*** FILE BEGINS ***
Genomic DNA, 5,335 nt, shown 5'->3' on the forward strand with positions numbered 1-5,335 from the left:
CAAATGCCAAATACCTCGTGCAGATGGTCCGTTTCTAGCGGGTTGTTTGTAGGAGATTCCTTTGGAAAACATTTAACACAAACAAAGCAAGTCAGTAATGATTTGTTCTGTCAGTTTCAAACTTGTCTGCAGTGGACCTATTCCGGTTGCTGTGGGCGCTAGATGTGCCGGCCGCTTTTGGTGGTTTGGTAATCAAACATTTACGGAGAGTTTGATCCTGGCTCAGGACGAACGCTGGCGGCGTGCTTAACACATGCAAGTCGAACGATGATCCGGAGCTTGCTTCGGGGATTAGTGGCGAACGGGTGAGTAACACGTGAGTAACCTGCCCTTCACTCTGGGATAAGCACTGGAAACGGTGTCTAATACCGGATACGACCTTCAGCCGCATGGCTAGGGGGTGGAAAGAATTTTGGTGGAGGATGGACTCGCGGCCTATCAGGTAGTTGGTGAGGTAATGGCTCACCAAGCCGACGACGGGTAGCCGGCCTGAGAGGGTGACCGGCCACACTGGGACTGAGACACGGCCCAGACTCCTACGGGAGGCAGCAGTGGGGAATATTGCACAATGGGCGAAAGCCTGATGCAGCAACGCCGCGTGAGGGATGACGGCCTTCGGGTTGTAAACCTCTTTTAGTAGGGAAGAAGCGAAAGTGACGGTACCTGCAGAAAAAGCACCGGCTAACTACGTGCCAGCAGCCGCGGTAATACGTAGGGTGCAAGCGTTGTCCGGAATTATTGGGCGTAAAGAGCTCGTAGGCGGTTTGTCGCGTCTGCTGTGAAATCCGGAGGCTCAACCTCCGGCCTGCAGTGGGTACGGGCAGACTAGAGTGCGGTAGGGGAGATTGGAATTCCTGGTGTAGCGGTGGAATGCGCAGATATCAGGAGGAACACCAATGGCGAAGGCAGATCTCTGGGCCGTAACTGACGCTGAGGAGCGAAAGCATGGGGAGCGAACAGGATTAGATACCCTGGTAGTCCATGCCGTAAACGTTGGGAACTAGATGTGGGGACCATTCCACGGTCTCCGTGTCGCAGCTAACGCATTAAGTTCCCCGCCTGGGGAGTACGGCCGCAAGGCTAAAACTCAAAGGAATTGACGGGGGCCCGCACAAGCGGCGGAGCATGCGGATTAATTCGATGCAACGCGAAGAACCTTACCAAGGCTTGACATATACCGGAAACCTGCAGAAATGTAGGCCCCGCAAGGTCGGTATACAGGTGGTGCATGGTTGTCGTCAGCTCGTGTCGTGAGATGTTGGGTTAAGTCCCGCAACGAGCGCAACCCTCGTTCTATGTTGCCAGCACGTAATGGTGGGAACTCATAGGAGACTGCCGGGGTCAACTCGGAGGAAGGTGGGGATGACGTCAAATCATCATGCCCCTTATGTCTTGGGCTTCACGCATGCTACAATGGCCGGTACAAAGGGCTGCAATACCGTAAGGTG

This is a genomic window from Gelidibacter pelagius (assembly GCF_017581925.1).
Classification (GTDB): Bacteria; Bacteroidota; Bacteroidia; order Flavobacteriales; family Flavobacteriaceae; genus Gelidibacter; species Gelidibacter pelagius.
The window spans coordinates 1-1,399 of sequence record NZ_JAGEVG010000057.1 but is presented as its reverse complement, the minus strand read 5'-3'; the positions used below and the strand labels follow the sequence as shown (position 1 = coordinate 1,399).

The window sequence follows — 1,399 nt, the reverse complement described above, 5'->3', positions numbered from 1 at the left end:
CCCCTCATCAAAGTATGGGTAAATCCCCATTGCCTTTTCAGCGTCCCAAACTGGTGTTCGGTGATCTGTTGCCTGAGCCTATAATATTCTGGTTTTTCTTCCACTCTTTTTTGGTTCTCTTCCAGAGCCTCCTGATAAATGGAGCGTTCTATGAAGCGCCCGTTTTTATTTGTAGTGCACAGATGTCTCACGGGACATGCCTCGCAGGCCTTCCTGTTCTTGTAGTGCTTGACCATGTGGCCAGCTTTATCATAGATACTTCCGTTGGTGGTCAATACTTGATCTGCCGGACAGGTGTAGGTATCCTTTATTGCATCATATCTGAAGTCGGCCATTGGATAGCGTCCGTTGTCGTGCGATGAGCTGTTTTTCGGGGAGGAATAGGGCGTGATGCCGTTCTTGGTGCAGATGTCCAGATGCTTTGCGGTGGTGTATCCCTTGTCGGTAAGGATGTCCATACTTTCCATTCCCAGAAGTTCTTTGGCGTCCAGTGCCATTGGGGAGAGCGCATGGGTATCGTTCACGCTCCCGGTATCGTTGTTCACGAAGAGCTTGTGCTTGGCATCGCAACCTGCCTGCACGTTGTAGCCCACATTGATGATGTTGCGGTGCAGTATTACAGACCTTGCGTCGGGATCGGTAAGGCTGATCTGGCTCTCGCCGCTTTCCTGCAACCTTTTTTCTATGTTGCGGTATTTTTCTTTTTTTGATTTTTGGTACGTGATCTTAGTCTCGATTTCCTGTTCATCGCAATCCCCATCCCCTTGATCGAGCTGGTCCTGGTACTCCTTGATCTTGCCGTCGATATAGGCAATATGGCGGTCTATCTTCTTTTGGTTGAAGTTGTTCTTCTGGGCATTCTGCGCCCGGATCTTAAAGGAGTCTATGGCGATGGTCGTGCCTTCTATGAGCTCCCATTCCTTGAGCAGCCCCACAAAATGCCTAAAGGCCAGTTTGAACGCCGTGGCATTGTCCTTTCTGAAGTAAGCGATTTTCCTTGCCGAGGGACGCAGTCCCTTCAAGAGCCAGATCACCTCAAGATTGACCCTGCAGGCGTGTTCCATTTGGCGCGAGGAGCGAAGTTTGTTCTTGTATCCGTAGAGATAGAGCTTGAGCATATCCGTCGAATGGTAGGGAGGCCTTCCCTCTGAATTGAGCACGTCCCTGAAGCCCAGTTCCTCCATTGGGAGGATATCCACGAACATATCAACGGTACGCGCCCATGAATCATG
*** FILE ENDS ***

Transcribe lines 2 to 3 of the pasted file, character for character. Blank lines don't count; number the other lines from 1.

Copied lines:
CAAATGCCAAATACCTCGTGCAGATGGTCCGTTTCTAGCGGGTTGTTTGTAGGAGATTCCTTTGGAAAACATTTAACACAAACAAAGCAAGTCAGTAATGATTTGTTCTGTCAGTTTCAAACTTGTCTGCAGTGGACCTATTCCGGTTGCTGTGGGCGCTAGATGTGCCGGCCGCTTTTGGTGGTTTGGTAATCAAACATTTACGGAGAGTTTGATCCTGGCTCAGGACGAACGCTGGCGGCGTGCTTAACACATGCAAGTCGAACGATGATCCGGAGCTTGCTTCGGGGATTAGTGGCGAACGGGTGAGTAACACGTGAGTAACCTGCCCTTCACTCTGGGATAAGCACTGGAAACGGTGTCTAATACCGGATACGACCTTCAGCCGCATGGCTAGGGGGTGGAAAGAATTTTGGTGGAGGATGGACTCGCGGCCTATCAGGTAGTTGGTGAGGTAATGGCTCACCAAGCCGACGACGGGTAGCCGGCCTGAGAGGGTGACCGGCCACACTGGGACTGAGACACGGCCCAGACTCCTACGGGAGGCAGCAGTGGGGAATATTGCACAATGGGCGAAAGCCTGATGCAGCAACGCCGCGTGAGGGATGACGGCCTTCGGGTTGTAAACCTCTTTTAGTAGGGAAGAAGCGAAAGTGACGGTACCTGCAGAAAAAGCACCGGCTAACTACGTGCCAGCAGCCGCGGTAATACGTAGGGTGCAAGCGTTGTCCGGAATTATTGGGCGTAAAGAGCTCGTAGGCGGTTTGTCGCGTCTGCTGTGAAATCCGGAGGCTCAACCTCCGGCCTGCAGTGGGTACGGGCAGACTAGAGTGCGGTAGGGGAGATTGGAATTCCTGGTGTAGCGGTGGAATGCGCAGATATCAGGAGGAACACCAATGGCGAAGGCAGATCTCTGGGCCGTAACTGACGCTGAGGAGCGAAAGCATGGGGAGCGAACAGGATTAGATACCCTGGTAGTCCATGCCGTAAACGTTGGGAACTAGATGTGGGGACCATTCCACGGTCTCCGTGTCGCAGCTAACGCATTAAGTTCCCCGCCTGGGGAGTACGGCCGCAAGGCTAAAACTCAAAGGAATTGACGGGGGCCCGCACAAGCGGCGGAGCATGCGGATTAATTCGATGCAACGCGAAGAACCTTACCAAGGCTTGACATATACCGGAAACCTGCAGAAATGTAGGCCCCGCAAGGTCGGTATACAGGTGGTGCATGGTTGTCGTCAGCTCGTGTCGTGAGATGTTGGGTTAAGTCCCGCAACGAGCGCAACCCTCGTTCTATGTTGCCAGCACGTAATGGTGGGAACTCATAGGAGACTGCCGGGGTCAACTCGGAGGAAGGTGGGGATGACGTCAAATCATCATGCCCCTTATGTCTTGGGCTTCACGCATGCTACAATGGCCGGTACAAAGGGCTGCAATACCGTAAGGTG

This is a genomic window from Gelidibacter pelagius (assembly GCF_017581925.1).